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When I was born in 1951 new homes averaged about 300 square feet per person.  Compare this to about 900 square feet per person in 2003… a tripling in size in just 50 years. With this super-sizing comes the inherent fact that our homes generate more pollution and global warming gases than our cars! Our homes demand more energy consumption (12.2 barrels per person per year) than the food we eat (10 barrels per year) and the cars we drive (9 barrels per year).

No wonder we’re referred to as consumers, chewing up the natural world at such an alarming, unsustainable rate; a rate that is destroying the natural capital that provides the sustenance we rely upon for our basic needs.

Mainstream media tends to insulate us from this information, doesn’t it?  Sure, we’ll be kept up to date with today’s stock market performance, elevating the health of our economy to center stage. Meanwhile, the health of our natural world seems hidden behind countless curtains.  Back stage our natural world dies off while our houses expand.

Put succinctly, here’s an anonymous quotation that my staff won’t allow me to place on our readerboard… “Plants and animals disappear to make room for your fat ass.”

What madness!

If you’re paying attention — and your source of income doesn’t reply upon this addiction that ‘more is better’ — you know that it’s time to abandon our bloated role as consumers and behave as cooperative citizens who take no more from our natural world than it is capable of replacing.

But how can we do this while we’re bombarded by mainstream media?  Advertising seduces you and me to be dissatisfied with ourselves — what you own; what you look like; how you smell; even how you sleep. So much is wrong with you so you’d better “… talk to your doctor about…”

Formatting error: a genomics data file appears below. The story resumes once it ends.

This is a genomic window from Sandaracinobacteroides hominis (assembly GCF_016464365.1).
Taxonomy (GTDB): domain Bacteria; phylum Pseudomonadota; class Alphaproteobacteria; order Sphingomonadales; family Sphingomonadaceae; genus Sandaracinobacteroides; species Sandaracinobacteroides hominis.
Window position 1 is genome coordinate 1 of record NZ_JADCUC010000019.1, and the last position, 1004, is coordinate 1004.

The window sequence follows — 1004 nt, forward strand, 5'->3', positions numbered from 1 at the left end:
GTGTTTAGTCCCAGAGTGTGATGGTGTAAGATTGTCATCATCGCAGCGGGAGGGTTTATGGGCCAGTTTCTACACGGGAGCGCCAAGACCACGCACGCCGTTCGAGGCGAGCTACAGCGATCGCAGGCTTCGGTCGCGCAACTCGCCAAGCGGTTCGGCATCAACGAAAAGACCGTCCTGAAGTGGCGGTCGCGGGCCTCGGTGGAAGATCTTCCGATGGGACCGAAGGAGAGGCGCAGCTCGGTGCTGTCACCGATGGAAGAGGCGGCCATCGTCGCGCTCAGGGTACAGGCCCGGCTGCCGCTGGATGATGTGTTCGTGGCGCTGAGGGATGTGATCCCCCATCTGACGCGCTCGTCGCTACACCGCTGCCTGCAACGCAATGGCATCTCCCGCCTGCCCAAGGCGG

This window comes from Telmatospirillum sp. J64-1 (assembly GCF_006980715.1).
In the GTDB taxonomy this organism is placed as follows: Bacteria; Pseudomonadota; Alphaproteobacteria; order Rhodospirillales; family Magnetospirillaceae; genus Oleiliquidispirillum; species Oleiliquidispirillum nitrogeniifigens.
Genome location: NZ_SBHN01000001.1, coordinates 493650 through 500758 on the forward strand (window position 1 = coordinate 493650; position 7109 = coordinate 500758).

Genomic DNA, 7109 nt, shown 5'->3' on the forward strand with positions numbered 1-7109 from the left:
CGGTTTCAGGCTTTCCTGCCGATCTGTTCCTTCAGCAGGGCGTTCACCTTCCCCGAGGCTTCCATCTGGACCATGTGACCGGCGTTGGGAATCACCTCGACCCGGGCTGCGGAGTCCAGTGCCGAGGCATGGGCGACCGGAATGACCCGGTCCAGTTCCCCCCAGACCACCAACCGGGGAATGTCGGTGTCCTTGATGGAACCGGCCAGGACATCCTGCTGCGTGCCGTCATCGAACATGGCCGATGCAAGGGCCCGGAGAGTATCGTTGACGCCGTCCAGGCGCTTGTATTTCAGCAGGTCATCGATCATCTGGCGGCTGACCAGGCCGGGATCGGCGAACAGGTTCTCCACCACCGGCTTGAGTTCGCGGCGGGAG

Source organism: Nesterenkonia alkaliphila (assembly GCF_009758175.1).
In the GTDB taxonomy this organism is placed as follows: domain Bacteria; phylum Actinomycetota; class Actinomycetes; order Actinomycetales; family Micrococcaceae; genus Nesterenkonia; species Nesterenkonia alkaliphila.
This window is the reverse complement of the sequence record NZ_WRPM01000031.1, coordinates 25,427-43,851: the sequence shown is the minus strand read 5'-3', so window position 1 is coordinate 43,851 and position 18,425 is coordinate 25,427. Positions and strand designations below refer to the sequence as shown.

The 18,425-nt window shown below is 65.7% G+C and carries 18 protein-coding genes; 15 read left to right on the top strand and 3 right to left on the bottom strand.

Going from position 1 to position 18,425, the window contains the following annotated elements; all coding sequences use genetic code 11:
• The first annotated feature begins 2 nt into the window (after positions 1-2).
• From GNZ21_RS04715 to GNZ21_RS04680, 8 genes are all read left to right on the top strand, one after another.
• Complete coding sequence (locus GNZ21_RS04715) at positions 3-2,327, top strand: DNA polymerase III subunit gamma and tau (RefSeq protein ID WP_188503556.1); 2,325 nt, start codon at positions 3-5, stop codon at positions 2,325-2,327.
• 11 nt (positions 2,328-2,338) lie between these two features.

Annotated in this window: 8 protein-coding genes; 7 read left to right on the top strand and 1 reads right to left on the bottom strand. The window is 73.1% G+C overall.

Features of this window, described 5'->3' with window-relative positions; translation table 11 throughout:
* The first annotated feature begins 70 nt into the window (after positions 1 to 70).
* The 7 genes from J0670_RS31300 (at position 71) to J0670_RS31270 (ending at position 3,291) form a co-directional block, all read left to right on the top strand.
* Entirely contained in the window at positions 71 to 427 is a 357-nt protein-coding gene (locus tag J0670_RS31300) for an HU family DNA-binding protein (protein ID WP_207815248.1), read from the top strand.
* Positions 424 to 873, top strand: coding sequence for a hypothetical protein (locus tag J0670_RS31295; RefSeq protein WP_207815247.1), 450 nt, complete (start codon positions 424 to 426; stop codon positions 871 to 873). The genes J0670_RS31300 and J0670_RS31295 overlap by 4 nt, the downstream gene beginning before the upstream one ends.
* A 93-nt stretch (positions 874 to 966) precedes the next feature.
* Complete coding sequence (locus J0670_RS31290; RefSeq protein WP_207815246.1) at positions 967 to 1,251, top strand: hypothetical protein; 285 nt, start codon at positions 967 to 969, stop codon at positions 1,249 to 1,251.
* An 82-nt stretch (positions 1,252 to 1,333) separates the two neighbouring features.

For just a moment, allow me to play doctor.  My advice: Learn to ‘no’ thyself.

Accept the fact that advertising exists to increase commerce… and that it works!  Jim Morrison told us that“Whoever controls the media controls the mind.”  Media effectively bombards us with enough material information that I’ll bet you can look around the room you’re in at the moment and pretty much know what you’d like to purchase as your next TV — or next easy chair or next whatever you look around and see.

For a moment, imagine a TV commercial suggesting that you should feel grateful about that which you already possess!  What a refreshing idea, eh?  “Ahh… sit back and relax into the recliner you’ve owned for years. Breathe deeply the cleaner air that results from not replacing your older chair. Don’t replace it!  Savor that which you already own!”

Marketing will continue to work unless one learns how to ‘no’ thyself.  But how?

As your doctor, I so wish I could prescribe a green pill for you to take once a day to reduce your degree of consumption.  “Here, take this daily prescription of ‘Dowithlessocor’.”

Instead I ask you this:  if you’re caught beneath a bombardment of any kind, what should you do?

Take cover!

Marketing is so damn effective that we need to create mind armor of sorts. Perhaps this means cancelling cable television and only watching movies. Perhaps this means turning your TV into a fish tank instead.

I don’t know what it means for you; that’s your job.  You know thyself.  Create your own mind armor and learn to ‘no’ thyself.

Please, take cover.

We can’t grow on like this.

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